Dry Cleaner Pleads Guilty to $21k in Fraudulent Workers' Comp Benefits

16 Dec, 2021 Liz Carey

                               

Olympia, WA (WorkersCompensation.com) – An Olympia, Washington, dry cleaner will have to repay more than $21,000 in workers’ compensation benefits after pleading guilty to fraud Dec. 8. 

According to the Washington State Department of Labor & Industries, Byung Sung Kang, 54, pleaded guilty to third-degree theft in Thurston County Superior Court to charges of workers’ compensation fraud. 

Officials said Kang stole more $21,725 in workers’ compensation benefits over the course of 14 months, when he returned to his job, while claiming an on-the-job injury was so severe that he couldn’t work. 

Kang co-owns Century Cleaners in Olympia and injured his back on -the-job in 2015. According to his doctor’s assessment, he was too injured to return to work and started receiving workers’ compensation benefits in late 2016. Kang regularly submitted forms stating that he was unable to work because of his injury. 

Investigators in Washington’s Department of Labor and Industries began investigating Kang in 2019 after information in state databases raised questions about Kang’s claims. 

L&I investigators talked to multiple witnesses throughout the year and surveilled Kang 32 times that year. According to the charging papers, while Kang told his doctors that he was resting at home, investigators observed Kang lifting heavy loads of laundry, hanging and bundling garments and doing other physical tasks at his store.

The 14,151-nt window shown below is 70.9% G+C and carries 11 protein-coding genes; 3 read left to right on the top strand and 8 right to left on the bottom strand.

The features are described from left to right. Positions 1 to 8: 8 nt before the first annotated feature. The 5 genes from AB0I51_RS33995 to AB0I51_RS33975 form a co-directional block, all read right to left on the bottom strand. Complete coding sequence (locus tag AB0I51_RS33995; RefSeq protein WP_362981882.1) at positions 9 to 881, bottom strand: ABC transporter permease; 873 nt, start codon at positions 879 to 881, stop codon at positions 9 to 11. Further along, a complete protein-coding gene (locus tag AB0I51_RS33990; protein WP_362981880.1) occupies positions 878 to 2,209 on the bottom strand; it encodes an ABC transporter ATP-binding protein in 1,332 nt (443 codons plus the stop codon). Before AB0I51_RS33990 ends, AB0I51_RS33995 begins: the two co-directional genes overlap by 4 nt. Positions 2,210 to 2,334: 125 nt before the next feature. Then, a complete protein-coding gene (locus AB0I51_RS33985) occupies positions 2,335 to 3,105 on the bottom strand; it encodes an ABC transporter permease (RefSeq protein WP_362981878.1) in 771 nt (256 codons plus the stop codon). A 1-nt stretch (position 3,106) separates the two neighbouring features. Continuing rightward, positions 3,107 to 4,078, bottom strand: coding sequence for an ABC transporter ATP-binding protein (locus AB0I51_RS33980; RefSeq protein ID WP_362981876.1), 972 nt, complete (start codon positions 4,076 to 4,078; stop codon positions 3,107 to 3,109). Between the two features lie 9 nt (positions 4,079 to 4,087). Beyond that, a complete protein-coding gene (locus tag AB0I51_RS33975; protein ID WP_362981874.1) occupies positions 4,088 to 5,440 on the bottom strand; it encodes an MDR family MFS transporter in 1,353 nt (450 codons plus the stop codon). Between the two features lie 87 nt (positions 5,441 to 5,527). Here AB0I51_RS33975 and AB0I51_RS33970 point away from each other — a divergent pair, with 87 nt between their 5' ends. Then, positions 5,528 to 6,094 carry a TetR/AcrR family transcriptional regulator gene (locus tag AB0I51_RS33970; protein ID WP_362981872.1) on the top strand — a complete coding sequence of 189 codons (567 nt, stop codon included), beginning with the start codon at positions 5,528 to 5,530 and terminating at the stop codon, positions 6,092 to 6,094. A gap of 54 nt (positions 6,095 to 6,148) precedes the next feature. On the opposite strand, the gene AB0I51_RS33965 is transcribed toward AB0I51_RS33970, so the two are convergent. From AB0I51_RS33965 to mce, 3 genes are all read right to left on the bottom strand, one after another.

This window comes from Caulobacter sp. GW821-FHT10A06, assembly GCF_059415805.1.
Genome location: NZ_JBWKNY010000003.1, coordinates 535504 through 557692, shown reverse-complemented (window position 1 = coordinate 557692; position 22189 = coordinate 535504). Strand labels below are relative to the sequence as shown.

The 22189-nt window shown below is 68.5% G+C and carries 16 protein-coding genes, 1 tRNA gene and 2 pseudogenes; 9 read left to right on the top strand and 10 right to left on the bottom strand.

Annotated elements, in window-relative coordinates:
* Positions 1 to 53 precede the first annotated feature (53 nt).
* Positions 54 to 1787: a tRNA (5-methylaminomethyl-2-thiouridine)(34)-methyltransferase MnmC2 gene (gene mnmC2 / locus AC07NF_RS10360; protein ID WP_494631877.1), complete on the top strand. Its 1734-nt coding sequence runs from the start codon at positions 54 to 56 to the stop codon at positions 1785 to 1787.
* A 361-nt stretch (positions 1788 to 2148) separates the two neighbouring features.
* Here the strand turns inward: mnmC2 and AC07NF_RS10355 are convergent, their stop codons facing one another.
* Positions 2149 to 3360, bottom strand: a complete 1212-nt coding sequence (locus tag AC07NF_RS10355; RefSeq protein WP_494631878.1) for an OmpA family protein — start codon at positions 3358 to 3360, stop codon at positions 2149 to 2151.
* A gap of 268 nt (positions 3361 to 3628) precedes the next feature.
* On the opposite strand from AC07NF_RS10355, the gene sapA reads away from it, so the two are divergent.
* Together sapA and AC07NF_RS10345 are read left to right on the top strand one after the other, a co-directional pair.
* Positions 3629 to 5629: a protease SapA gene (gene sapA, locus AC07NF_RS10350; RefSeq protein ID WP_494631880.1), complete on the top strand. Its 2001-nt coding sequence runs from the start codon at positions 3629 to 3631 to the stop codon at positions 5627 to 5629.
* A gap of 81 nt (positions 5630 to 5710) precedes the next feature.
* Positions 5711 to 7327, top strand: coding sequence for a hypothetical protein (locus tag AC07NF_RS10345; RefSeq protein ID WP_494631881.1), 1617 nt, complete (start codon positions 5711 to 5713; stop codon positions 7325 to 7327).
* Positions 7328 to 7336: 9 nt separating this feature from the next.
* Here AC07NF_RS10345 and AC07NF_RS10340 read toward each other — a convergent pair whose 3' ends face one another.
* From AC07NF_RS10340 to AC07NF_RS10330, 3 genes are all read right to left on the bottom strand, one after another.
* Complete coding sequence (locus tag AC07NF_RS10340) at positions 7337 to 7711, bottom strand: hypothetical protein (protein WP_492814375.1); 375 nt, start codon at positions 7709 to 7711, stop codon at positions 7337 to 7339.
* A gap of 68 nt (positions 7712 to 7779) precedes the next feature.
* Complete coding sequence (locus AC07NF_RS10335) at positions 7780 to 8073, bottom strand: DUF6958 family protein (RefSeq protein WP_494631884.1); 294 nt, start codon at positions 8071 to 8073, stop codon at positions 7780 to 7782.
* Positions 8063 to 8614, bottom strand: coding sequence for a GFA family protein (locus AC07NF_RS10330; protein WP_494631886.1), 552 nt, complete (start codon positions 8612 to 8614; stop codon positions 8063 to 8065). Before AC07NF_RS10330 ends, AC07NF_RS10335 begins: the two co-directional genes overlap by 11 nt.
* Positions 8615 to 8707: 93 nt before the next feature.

In one example, an investigator filmed Kang working at his dry cleaning shop, the going to a medical exam. During that visit, the doctor wrote that Kang told him he had not worked since 2015. Investigators then filmed Kang returning to his shop and resuming his work. 

Judge Carol Murphy ordered Kang to repay the state $21,725 over the course of two years, making minimum payments of at least $905 per month. Additionally, Kang was sentenced to two years’ probation. 

“This was a blatant case of someone trying to cheat workers’ compensation and lying about injuries. Not on our watch," said Celeste Monahan, acting assistant director of L&I’s Fraud Prevention and Labor Standards division. “Stealing workers’ compensation benefits raises costs for honest employers and employees paying into the system. Even worse, it takes resources from legitimately injured workers who need to heal and return to work.” 

The case was one of several workers’ compensation fraud cases to hit the headlines this month. 

In the Bronx, New York, a man was on Nov. 11 on charges of grand larceny, insurance fraud and other charges for falsely claiming he was fully disabled and unable to work. 

According to the Bronx District Attorney, James Garner, 49, worked as a mental health therapy aide in the Office of Mental Health at New York City’s Children’s Center when he was injured on the job in 2019.